Uganda Bureau of Statistics. Uganda National Household Survey 2016/2017.
Uganda’s current housing stock is estimated at about 8 021 000 housing units with an average household size of 4.7 persons for the 37.7 million residents. A minority of urban Ugandans own however: an estimated 71 percent of households in Kampala, rent their dwellings. Nationally, just over one fifth of all households rent. Even within formal housing, access to services is a serious issue. Less than 60 percent of urban renter households have access to electricity; less than 30 percent have piped water in their dwellings or on site; and only 8 percent say that they have a flush toilet.
The private sector provides most of the formal housing supply. Several private developers including Jomayi Property Consultants, Canaan Sites, Hossana, Heritage Sites, Sema Properties and Zion Construction do purchase large chunks of land and partition it into small affordable plots measuring approximately an eighth of an acre.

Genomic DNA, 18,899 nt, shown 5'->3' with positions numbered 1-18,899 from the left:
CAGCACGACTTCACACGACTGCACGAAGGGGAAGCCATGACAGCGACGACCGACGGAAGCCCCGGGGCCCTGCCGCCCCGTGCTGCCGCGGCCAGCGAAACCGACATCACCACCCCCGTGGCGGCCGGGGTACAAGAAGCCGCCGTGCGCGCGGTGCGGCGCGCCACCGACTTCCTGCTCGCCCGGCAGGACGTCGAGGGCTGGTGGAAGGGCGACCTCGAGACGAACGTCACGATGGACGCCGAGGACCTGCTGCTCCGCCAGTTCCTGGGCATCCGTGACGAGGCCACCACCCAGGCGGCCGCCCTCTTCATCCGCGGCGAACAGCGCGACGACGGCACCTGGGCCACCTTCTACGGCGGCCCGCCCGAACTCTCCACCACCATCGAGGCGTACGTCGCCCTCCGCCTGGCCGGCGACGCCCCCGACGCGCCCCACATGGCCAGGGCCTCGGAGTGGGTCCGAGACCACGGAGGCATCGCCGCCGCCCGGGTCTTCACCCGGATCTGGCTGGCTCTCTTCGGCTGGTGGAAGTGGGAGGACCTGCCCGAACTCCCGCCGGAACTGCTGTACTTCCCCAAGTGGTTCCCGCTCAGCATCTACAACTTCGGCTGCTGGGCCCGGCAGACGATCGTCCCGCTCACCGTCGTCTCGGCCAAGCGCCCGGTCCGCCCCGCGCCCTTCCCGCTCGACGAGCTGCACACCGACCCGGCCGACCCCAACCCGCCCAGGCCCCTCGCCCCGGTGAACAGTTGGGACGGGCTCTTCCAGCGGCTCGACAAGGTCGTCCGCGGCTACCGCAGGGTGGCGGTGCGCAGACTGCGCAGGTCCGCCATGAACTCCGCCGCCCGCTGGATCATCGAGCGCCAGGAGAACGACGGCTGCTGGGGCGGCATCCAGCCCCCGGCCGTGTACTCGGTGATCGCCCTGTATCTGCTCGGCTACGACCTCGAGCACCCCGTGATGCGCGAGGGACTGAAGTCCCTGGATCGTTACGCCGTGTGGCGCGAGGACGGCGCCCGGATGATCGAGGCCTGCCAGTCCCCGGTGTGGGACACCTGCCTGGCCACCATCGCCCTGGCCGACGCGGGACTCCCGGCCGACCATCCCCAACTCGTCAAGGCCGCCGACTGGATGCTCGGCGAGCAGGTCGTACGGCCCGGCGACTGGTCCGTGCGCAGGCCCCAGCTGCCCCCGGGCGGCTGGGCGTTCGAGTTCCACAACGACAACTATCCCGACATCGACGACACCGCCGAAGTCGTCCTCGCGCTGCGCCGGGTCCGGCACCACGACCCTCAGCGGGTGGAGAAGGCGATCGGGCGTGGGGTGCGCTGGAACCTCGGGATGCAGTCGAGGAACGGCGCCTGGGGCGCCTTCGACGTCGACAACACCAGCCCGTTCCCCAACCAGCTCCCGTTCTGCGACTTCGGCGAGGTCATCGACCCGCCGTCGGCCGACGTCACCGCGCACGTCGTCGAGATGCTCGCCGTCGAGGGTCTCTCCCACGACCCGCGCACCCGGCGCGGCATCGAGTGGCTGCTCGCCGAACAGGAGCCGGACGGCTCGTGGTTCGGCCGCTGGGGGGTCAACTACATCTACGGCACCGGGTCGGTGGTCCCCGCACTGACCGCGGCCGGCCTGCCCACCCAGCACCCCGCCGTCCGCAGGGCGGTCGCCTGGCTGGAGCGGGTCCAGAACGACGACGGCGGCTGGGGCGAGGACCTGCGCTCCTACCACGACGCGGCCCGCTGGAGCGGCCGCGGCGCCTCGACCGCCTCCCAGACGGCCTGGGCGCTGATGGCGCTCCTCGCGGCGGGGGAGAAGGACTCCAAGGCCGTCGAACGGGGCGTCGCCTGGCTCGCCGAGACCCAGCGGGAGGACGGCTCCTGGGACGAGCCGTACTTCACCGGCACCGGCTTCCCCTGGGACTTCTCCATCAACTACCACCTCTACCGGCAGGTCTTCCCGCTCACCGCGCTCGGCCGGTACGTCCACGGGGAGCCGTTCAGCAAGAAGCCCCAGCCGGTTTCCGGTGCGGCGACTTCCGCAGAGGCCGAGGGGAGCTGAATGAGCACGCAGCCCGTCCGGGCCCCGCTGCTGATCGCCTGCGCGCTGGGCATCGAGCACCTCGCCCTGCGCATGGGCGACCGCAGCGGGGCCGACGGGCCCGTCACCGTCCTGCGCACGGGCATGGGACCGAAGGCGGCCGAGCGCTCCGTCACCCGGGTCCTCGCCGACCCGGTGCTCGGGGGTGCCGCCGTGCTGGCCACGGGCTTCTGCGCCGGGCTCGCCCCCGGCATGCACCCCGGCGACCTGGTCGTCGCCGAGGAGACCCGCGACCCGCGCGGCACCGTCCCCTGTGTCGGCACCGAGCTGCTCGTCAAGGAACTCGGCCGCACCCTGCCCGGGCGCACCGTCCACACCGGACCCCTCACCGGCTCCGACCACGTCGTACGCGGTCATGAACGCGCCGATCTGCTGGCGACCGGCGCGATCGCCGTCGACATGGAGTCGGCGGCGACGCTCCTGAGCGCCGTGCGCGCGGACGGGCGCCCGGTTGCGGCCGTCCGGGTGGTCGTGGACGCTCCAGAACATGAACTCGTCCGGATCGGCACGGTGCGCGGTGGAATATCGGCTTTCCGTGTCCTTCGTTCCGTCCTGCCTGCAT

The National Housing and Construction Company (NHCC) has dominated the housing landscape in Uganda for over four decades. They are still the largest developer in terms of housing units. Prior to the incorporation of the mid-sized developers (Comfort Homes, Universal, et al), NHCC was delivering mid-value homes at about US$100 000. These were typically standard size three bedroom bungalows and flats, with significantly spacious balconies and vehicle parking spaces.